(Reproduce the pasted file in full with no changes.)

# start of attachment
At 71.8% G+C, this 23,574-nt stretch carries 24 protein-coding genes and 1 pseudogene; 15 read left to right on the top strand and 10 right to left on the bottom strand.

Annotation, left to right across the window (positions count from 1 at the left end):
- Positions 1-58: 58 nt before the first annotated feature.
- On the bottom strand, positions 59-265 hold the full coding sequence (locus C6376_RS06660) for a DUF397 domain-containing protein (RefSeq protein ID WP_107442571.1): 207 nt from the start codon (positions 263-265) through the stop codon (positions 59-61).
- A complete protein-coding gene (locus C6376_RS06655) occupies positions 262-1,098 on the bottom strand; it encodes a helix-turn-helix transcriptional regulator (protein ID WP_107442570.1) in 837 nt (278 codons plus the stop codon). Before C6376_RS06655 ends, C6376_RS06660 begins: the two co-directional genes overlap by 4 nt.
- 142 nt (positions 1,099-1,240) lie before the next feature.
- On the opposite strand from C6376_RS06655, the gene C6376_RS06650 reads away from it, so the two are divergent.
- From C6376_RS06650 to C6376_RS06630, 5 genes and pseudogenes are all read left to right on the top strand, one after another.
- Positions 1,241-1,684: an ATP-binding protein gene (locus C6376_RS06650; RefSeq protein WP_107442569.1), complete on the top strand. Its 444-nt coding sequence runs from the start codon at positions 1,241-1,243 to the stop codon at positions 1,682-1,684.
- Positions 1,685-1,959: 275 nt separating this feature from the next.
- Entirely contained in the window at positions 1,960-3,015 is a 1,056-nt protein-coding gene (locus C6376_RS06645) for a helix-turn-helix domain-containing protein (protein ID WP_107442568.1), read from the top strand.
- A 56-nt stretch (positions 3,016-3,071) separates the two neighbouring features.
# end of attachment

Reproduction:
At 71.8% G+C, this 23,574-nt stretch carries 24 protein-coding genes and 1 pseudogene; 15 read left to right on the top strand and 10 right to left on the bottom strand.

Annotation, left to right across the window (positions count from 1 at the left end):
- Positions 1-58: 58 nt before the first annotated feature.
- On the bottom strand, positions 59-265 hold the full coding sequence (locus C6376_RS06660) for a DUF397 domain-containing protein (RefSeq protein ID WP_107442571.1): 207 nt from the start codon (positions 263-265) through the stop codon (positions 59-61).
- A complete protein-coding gene (locus C6376_RS06655) occupies positions 262-1,098 on the bottom strand; it encodes a helix-turn-helix transcriptional regulator (protein ID WP_107442570.1) in 837 nt (278 codons plus the stop codon). Before C6376_RS06655 ends, C6376_RS06660 begins: the two co-directional genes overlap by 4 nt.
- 142 nt (positions 1,099-1,240) lie before the next feature.
- On the opposite strand from C6376_RS06655, the gene C6376_RS06650 reads away from it, so the two are divergent.
- From C6376_RS06650 to C6376_RS06630, 5 genes and pseudogenes are all read left to right on the top strand, one after another.
- Positions 1,241-1,684: an ATP-binding protein gene (locus C6376_RS06650; RefSeq protein WP_107442569.1), complete on the top strand. Its 444-nt coding sequence runs from the start codon at positions 1,241-1,243 to the stop codon at positions 1,682-1,684.
- Positions 1,685-1,959: 275 nt separating this feature from the next.
- Entirely contained in the window at positions 1,960-3,015 is a 1,056-nt protein-coding gene (locus C6376_RS06645) for a helix-turn-helix domain-containing protein (protein ID WP_107442568.1), read from the top strand.
- A 56-nt stretch (positions 3,016-3,071) separates the two neighbouring features.